So then we have the Person to whom the prayer is addressed, the subjects with which it is occupied, and the purpose to which it is directed. ‘Take away the burden’ was the Apostle’s petition; but it was a mistaken petition and, therefore, unanswered.
II. That brings me to the second of the windings, as I have ventured to call them, of this stream--viz. the insight into the source of strength for, and the purpose of, the thorn that could not be taken away. The Lord said unto me, ‘My grace is sufficient for thee. For My strength’ where the word ‘My’ is a supplement, but a necessary one ‘is made perfect in weakness.’
The answer is, in form and in substance, a gentle refusal of the form of the petition, but it is a more than granting of its essence. For the best answer to such a prayer, and the answer which a true man means when he asks, ‘Take away the burden,’ need not be the external removal of the pressure of the sorrow, but the infusing of power to sustain it. There are two ways of lightening a burden, one is diminishing its actual weight, the other is increasing the strength of the shoulder that bears it. And the latter is God’s way, is Christ’s way, of dealing with us.
Now mark that the answer which this faithful prayer receives is no communication of anything fresh, but it is the opening of the man’s eyes to see that already he has all that he needs. The reply is not, ‘I _will_ give thee grace sufficient,’ but ‘My grace’ which thou hast now ‘is sufficient for thee.’ That grace is given and possessed by the sorrowing heart at the moment when it prays. Open your eyes to see what you have, and you will not ask for the load to be taken away. Is not that always true? Many a heart is carrying some heavy weight; perhaps some have an incurable sorrow, some are stricken by disease that they know can never be healed, some are aware that the shipwreck has been total, and that the sorrow that they carry to-day will lie down with them in the dust. Be it so! ‘My grace not shall be, but _is_ sufficient for thee.’ And what thou hast already in thy possession is enough for all that comes storming against thee of disease, disappointment, loss, and misery. Set on the one side all possible as well as all actual weaknesses, burdens, pains, and set on the other these two words--’My grace,’ and all these dwindle into nothingness and disappear. If troubled Christian men would learn what they have, and would use what they already possess, they would less often beseech Him with vain petitions to take away their blessings which are in the thorns in the flesh. ‘My grace is sufficient.’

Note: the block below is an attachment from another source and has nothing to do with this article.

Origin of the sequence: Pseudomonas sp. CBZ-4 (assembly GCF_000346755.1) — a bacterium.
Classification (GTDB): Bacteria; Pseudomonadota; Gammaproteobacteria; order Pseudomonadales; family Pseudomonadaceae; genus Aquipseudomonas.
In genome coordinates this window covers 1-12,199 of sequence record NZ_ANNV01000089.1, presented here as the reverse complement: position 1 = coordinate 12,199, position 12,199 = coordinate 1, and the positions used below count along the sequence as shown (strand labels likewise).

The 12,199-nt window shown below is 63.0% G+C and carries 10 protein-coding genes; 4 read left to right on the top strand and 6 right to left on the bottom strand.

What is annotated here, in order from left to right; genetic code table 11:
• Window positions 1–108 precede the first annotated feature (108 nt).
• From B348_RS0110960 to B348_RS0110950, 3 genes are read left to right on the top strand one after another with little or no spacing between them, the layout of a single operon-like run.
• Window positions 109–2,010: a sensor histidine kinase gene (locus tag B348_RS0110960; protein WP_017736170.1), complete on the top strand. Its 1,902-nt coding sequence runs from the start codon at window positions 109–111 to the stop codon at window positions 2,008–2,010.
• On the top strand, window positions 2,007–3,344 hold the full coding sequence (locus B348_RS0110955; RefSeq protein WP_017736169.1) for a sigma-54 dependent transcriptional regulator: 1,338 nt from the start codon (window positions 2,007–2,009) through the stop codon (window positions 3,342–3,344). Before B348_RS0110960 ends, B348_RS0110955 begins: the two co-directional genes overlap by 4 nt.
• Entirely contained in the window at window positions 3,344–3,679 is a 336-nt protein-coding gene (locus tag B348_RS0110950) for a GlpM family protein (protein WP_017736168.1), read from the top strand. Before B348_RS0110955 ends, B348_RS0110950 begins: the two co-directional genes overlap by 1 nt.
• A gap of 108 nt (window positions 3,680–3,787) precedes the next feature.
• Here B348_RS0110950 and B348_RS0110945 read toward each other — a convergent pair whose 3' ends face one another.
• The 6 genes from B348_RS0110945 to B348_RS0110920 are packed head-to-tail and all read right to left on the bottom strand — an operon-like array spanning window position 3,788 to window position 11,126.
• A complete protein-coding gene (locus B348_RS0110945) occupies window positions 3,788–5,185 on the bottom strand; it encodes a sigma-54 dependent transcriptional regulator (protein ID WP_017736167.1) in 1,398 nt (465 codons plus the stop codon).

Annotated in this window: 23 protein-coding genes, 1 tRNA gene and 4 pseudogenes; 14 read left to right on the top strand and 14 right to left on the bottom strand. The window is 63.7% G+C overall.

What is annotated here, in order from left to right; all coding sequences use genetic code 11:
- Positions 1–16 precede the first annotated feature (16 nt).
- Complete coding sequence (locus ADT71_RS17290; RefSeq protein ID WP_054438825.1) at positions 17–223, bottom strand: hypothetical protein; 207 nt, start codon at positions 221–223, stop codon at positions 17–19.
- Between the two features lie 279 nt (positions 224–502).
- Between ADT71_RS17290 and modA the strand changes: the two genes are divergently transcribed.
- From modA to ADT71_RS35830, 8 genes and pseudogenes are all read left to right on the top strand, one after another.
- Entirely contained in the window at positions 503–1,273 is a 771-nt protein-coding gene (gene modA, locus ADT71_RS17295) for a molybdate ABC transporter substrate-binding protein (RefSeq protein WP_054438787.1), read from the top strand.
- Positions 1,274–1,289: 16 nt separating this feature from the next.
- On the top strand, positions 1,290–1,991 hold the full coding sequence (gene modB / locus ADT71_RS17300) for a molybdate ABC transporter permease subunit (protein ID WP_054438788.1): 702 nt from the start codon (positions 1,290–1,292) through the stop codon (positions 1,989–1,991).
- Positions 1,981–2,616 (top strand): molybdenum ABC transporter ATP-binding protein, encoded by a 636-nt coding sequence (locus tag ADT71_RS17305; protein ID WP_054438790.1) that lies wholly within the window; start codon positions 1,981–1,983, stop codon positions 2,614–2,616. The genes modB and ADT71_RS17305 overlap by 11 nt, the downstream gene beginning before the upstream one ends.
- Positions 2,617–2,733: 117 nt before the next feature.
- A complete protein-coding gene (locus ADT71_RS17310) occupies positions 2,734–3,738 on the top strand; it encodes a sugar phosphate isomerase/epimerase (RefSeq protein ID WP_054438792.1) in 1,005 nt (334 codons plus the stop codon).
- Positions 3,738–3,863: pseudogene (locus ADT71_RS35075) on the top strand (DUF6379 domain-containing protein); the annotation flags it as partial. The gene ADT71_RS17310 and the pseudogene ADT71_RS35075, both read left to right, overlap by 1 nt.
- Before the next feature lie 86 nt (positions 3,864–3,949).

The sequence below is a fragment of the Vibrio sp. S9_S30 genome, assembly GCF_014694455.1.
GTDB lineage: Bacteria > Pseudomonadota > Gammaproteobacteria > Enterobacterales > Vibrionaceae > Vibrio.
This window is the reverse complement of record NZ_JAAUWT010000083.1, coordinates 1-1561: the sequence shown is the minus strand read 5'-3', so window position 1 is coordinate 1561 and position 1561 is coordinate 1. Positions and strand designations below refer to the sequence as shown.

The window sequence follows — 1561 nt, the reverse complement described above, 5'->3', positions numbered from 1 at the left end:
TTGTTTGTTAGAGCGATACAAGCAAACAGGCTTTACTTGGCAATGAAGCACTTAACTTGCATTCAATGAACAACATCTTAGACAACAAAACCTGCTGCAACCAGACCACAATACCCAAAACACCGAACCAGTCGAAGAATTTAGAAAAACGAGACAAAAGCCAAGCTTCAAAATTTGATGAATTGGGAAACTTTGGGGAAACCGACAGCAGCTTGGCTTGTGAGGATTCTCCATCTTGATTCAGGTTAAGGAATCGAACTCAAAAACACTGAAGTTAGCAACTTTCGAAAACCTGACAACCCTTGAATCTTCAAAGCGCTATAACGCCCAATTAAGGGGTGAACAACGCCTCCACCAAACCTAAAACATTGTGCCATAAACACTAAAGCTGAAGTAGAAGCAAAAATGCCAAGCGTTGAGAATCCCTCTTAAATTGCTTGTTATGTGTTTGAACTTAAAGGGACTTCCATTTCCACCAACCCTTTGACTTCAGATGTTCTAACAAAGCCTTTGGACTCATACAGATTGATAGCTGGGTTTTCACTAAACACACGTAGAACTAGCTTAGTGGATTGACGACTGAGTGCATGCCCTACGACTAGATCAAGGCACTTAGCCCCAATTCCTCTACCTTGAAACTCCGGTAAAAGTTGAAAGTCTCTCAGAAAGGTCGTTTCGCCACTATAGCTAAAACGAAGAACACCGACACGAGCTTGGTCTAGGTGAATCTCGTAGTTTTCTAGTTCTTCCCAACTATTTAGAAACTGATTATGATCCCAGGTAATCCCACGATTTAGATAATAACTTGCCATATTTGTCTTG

How modestly the Master speaks about what He gives! ‘Sufficient’? Is not there a margin? Is there not more than is wanted? The overplus is ‘exceeding abundant,’ not only ‘above what we ask or think,’ but far more than our need. ‘Two hundred pennyworth of bread is not _sufficient_ that every one may take a little,’ says Sense. Omnipotence says, ‘Bring the few small loaves and fishes unto Me’; and Faith dispensed them amongst the crowd; and Experience ‘gathered up of the fragments that remained’ more than there had been when the multiplication began. So the grace utilised increases; the gift grows as it is employed. ‘Unto him that hath shall be given.’ And the ‘sufficiency’ is not a bare adequacy, just covering the extent of the need, with no overlapping margin, but is large beyond expectation, desire, or necessity; so leading onwards to high hopes and a wider opening of the open mouths of our need that the blessing may pour in.
The other part of this great answer, that the Christ from Heaven spoke in or to the praying spirit of this not disappointed, though refused, Apostle, unveiled the purpose of the sorrow, even as the former part had disclosed the strength to bear it. For, says He, laying down therein the great law of His kingdom in all departments and in all ways, ‘My strength is made perfect’--that is, of course, perfect in its manifestation or operations, for it is perfect in itself already. ‘My strength is made perfect in weakness.’ It works in and through man’s weakness.
God works with broken reeds. If a man conceits himself to be an iron pillar, God can do nothing with or by him. All the self-conceit and confidence have to be taken out of him first. He has to be brought low before the Father can use him for His purposes. The lowlands hold the water, and, if only the sluice is open, the gravitation of His grace does all the rest and carries the flood into the depths of the lowly heart.
His strength loves to work in weakness, only the weakness must be conscious, and the conscious weakness must have passed into conscious dependence. There, then, you get the law for the Church, for the works of Christianity on the widest scale, and in individual lives. Strength that conceits itself to be such is weakness; weakness that knows itself to be such is strength. The only true source of Power, both for Christian work and in all other respects, is God Himself; and our strength is ours but by derivation from Him. And the only way to secure that derivation is through humble dependence, which we call faith in Jesus Christ. And the only way by which that faith in Jesus Christ can ever be kindled in a man’s soul is through the sense of his need and emptiness. So when we know ourselves weak, we have taken the first step to strength; just as, when we know ourselves sinners, we have taken the first step to righteousness; just as in all regions the recognition of the doleful fact of our human necessity is the beginning of the joyful confidence in the glad, triumphant fact of the divine fulness. All our hollownesses, if I may so say, are met with His fulness that fits into them. It only needs that a man be aware of that which he is, and then turn himself to Him who is all that he is not, and then into his empty being will flow rejoicing the whole fulness of God. ‘My strength is made perfect in weakness.’